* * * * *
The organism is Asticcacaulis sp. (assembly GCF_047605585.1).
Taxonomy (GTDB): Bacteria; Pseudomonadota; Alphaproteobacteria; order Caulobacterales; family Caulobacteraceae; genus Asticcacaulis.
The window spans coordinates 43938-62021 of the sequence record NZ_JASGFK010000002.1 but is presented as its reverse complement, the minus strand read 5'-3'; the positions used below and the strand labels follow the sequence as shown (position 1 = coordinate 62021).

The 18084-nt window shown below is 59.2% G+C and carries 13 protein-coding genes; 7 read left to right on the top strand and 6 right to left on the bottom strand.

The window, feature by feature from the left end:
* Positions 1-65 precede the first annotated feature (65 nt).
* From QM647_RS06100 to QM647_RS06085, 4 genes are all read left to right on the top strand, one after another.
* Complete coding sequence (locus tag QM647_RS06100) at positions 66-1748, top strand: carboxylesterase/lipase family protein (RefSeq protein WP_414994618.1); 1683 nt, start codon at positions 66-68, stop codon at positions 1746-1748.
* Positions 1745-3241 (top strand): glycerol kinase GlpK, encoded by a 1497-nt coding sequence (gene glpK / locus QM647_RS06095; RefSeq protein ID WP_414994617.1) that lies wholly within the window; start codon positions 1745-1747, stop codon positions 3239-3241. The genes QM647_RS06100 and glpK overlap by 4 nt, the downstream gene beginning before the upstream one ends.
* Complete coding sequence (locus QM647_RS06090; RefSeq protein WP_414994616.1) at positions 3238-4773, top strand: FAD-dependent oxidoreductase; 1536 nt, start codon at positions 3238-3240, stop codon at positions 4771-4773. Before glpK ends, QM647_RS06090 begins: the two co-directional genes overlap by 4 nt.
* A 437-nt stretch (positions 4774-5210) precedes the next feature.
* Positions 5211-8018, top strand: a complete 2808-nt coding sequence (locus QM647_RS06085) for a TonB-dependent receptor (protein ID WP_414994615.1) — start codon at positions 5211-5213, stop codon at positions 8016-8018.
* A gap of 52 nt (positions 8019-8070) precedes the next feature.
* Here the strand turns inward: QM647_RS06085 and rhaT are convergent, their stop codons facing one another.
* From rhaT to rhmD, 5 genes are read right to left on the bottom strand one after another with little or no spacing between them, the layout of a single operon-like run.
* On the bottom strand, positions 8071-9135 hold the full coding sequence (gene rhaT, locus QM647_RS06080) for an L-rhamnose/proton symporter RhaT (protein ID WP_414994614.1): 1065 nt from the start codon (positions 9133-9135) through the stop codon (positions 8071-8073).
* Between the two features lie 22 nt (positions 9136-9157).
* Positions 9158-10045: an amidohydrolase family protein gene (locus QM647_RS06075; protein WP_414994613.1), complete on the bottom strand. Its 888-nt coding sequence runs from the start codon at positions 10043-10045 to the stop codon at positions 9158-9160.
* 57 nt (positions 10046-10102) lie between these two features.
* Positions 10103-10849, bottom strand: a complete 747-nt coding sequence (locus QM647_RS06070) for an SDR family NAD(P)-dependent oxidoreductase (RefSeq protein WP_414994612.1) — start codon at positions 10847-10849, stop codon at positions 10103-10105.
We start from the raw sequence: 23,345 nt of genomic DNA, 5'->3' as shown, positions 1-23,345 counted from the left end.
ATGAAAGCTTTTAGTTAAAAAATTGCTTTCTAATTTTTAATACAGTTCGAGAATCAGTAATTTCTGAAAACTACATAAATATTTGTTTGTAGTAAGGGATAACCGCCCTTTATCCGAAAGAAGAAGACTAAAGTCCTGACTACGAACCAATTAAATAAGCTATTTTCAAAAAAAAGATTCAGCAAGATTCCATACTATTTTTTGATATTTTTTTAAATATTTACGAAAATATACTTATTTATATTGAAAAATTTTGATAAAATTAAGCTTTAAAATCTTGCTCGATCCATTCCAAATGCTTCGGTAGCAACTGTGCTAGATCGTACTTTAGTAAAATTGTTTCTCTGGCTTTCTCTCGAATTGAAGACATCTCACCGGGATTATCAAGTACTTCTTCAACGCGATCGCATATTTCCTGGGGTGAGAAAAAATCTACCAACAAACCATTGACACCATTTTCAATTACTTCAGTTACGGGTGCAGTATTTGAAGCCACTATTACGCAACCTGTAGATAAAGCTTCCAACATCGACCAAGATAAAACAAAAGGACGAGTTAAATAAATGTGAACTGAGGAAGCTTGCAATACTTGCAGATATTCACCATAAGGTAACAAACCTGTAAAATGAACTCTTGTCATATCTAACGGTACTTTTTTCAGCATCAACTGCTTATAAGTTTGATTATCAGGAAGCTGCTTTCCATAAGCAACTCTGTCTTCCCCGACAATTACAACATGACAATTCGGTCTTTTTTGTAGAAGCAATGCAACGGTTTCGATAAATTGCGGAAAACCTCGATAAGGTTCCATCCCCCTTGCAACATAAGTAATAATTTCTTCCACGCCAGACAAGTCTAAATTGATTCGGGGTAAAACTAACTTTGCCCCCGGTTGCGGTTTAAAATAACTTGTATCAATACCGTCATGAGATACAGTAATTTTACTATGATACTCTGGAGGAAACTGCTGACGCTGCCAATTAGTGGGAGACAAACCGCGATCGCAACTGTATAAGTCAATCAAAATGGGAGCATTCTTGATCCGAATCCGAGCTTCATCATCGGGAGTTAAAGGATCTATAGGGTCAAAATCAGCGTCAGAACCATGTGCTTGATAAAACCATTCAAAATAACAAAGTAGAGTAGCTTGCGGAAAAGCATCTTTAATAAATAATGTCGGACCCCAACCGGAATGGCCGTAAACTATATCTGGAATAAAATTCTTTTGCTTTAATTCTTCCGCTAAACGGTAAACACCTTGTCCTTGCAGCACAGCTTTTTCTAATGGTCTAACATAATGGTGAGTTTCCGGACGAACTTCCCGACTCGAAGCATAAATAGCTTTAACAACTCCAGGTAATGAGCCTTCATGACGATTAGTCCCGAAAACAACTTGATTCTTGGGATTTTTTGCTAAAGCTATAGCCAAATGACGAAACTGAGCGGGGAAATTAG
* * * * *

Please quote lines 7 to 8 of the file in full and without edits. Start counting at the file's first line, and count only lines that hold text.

* From QM647_RS06100 to QM647_RS06085, 4 genes are all read left to right on the top strand, one after another.
* Complete coding sequence (locus tag QM647_RS06100) at positions 66-1748, top strand: carboxylesterase/lipase family protein (RefSeq protein WP_414994618.1); 1683 nt, start codon at positions 66-68, stop codon at positions 1746-1748.